Living the brand
René working with a team of Van Wijnen employees
Monkey Inside helped Van Wijnen to make the things that they themselves perhaps no longer saw so well, more visible and in a better way, René explains. He continually worked closely together with the colleagues of Van Wijnen, because in his eyes they represent the culture and the values of their own company the very best. This lead to the following co-productions, along with specialized monkeys from the network of Monkey Inside: a brand manual, an internal communication route, a new website, a talked-about fair stand at Provada real estate exhibition and a new corporate identity. Meanwhile, it is clear to both the management and the staff what the company stands for. They are living the brand, in the words of René. All the tools have been adapted and the communication specialists of Van Wijnen took over from René, as a result of which they can do most things themselves. René monitors and advises from time to time – ‘feed the monkey’, he calls that. And he coaches the people at Van Wijnen who manage the manufacturers themselves. These manufacturers were partly put into contact with Van Wijnen by Monkey Inside; they are ‘monkeys’ of Monkey Inside.
De monkey inside Monkey Inside
Monkey Inside searches specifically for the curious, intelligent and naughty-bold values of companies, brands and organizations. Because the core and the distinction can often be found there. It is also the case with the monkey inside Monkey Inside – it is what René himself is like.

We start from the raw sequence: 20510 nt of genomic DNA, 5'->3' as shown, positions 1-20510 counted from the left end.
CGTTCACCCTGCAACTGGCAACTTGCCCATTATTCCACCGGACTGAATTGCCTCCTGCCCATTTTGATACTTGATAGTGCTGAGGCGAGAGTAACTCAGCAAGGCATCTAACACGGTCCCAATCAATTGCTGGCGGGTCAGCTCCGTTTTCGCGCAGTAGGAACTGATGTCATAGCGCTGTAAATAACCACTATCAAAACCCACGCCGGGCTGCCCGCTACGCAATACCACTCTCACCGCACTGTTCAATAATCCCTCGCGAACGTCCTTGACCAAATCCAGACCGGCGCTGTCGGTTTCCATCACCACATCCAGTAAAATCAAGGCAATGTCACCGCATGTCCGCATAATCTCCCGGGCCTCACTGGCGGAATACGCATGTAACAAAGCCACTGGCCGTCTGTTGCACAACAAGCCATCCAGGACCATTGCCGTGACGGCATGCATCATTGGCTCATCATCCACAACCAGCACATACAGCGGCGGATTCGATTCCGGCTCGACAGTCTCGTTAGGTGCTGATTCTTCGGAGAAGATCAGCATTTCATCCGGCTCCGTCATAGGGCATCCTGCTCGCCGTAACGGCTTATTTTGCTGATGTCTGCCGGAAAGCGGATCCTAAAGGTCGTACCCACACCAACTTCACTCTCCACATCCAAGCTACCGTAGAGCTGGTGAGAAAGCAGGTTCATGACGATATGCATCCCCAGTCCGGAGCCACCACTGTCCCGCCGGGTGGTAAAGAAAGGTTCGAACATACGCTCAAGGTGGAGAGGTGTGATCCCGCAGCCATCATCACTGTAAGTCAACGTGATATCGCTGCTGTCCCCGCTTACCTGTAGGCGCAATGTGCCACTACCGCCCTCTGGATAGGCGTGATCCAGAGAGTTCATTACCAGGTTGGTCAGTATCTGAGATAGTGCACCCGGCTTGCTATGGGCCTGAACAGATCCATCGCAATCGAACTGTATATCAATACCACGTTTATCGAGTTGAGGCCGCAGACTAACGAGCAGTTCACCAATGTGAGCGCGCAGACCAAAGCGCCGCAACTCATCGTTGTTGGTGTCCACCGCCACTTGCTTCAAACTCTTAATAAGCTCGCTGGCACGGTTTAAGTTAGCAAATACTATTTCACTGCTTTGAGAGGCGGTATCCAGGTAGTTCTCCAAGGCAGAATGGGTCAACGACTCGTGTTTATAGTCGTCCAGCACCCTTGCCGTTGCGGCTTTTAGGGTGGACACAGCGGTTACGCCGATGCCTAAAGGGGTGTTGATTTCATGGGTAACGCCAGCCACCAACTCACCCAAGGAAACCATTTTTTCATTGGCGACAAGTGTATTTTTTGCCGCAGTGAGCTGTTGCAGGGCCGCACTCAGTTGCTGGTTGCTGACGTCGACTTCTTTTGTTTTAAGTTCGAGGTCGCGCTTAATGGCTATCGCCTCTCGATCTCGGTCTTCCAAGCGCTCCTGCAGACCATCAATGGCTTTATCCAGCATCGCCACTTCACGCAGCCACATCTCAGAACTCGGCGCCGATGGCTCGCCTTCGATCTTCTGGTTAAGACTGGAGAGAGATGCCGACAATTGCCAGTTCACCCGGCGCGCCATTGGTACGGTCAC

That Monkey Inside could be founded in the Year of the Monkey was a good combination of circumstances. His father was a businessman, his mother a sculptor, and as a teenager René himself had to first ‘go off the rails a bit’ – his own words – to then, after his military service with the infantry which was very difficult but which he really wanted to do – and two years in his father’s company and one and a half years as a courier – get the wake-up call that he was perhaps a bit too smart and too curious to not make a bit more of his life.
After the wake-up call
At the age of 21, René decided to combine the entrepreneurial and creative talents that he had clearly inherited from his parents by going into advertising. He worked for agencies in graphic design, international retail, experiential communication and events. First as graphic designer, then as art director, creative director, strategist and partner.
Meanwhile, he accumulated diplomas from advertising and marketing courses at SRM, NIMA, VEA and completed in passing the four-year evening course in graphic design in Utrecht. In addition, he had two children, also completed a course in brand management and became an Expert Marketing Professional (EMP).
And his thirst for knowledge is still not quenched, because now René is starting a Master programme in Managing Information & Sustainable Change (MICS), a training course of one and half years under the supervision of Radboud University which will be completed with a Master’s research project (MSc).
It was meant to be
René explains Kevin Lane Keller’s theory to students in South Korea
What drives him? ‘My curiosity never runs out. After all those years of working for marketeers, I wanted to stand alongside them to a much greater extent. During a study trip to China, EMP certified marketeers stimulated me to make an assessment for that title. They said: the profession needs creative people like you. People who think differently. I followed their advice and then everything came together, it fitted.’
The foundation of Monkey Inside in 2016 was the inevitable result of René’s search for his own monkey. ‘It was meant to be. All my interests converge here. My interest in the psychology of brands, my curiosity, my need to search for the edges in ideas. Monkeys are naughty and intelligent, awfully smart. They shake things up and can also be extremely irritating. That fits with the monkey inside me.’